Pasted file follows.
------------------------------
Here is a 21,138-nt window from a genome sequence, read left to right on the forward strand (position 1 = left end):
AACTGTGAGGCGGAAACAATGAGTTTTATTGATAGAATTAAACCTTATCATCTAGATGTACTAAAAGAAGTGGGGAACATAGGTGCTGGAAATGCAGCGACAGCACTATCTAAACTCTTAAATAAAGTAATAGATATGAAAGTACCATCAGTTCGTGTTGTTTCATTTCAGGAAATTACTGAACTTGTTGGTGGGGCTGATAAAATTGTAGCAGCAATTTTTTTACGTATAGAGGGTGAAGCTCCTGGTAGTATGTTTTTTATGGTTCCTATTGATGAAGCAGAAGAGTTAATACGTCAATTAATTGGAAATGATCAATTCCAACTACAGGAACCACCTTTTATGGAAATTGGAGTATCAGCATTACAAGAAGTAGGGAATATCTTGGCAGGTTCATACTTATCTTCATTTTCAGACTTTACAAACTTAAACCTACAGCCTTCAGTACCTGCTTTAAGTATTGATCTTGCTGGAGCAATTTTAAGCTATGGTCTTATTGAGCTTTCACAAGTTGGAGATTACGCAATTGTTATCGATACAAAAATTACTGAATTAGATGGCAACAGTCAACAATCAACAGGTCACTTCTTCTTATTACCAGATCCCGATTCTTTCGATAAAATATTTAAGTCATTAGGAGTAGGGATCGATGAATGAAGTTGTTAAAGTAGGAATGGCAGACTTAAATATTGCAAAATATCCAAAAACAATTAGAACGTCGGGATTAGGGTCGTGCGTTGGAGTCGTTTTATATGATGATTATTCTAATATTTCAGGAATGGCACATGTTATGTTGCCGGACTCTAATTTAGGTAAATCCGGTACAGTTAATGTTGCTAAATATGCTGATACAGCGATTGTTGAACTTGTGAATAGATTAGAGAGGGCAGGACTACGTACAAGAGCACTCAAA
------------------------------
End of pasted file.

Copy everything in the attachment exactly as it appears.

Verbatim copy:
Here is a 21,138-nt window from a genome sequence, read left to right on the forward strand (position 1 = left end):
AACTGTGAGGCGGAAACAATGAGTTTTATTGATAGAATTAAACCTTATCATCTAGATGTACTAAAAGAAGTGGGGAACATAGGTGCTGGAAATGCAGCGACAGCACTATCTAAACTCTTAAATAAAGTAATAGATATGAAAGTACCATCAGTTCGTGTTGTTTCATTTCAGGAAATTACTGAACTTGTTGGTGGGGCTGATAAAATTGTAGCAGCAATTTTTTTACGTATAGAGGGTGAAGCTCCTGGTAGTATGTTTTTTATGGTTCCTATTGATGAAGCAGAAGAGTTAATACGTCAATTAATTGGAAATGATCAATTCCAACTACAGGAACCACCTTTTATGGAAATTGGAGTATCAGCATTACAAGAAGTAGGGAATATCTTGGCAGGTTCATACTTATCTTCATTTTCAGACTTTACAAACTTAAACCTACAGCCTTCAGTACCTGCTTTAAGTATTGATCTTGCTGGAGCAATTTTAAGCTATGGTCTTATTGAGCTTTCACAAGTTGGAGATTACGCAATTGTTATCGATACAAAAATTACTGAATTAGATGGCAACAGTCAACAATCAACAGGTCACTTCTTCTTATTACCAGATCCCGATTCTTTCGATAAAATATTTAAGTCATTAGGAGTAGGGATCGATGAATGAAGTTGTTAAAGTAGGAATGGCAGACTTAAATATTGCAAAATATCCAAAAACAATTAGAACGTCGGGATTAGGGTCGTGCGTTGGAGTCGTTTTATATGATGATTATTCTAATATTTCAGGAATGGCACATGTTATGTTGCCGGACTCTAATTTAGGTAAATCCGGTACAGTTAATGTTGCTAAATATGCTGATACAGCGATTGTTGAACTTGTGAATAGATTAGAGAGGGCAGGACTACGTACAAGAGCACTCAAA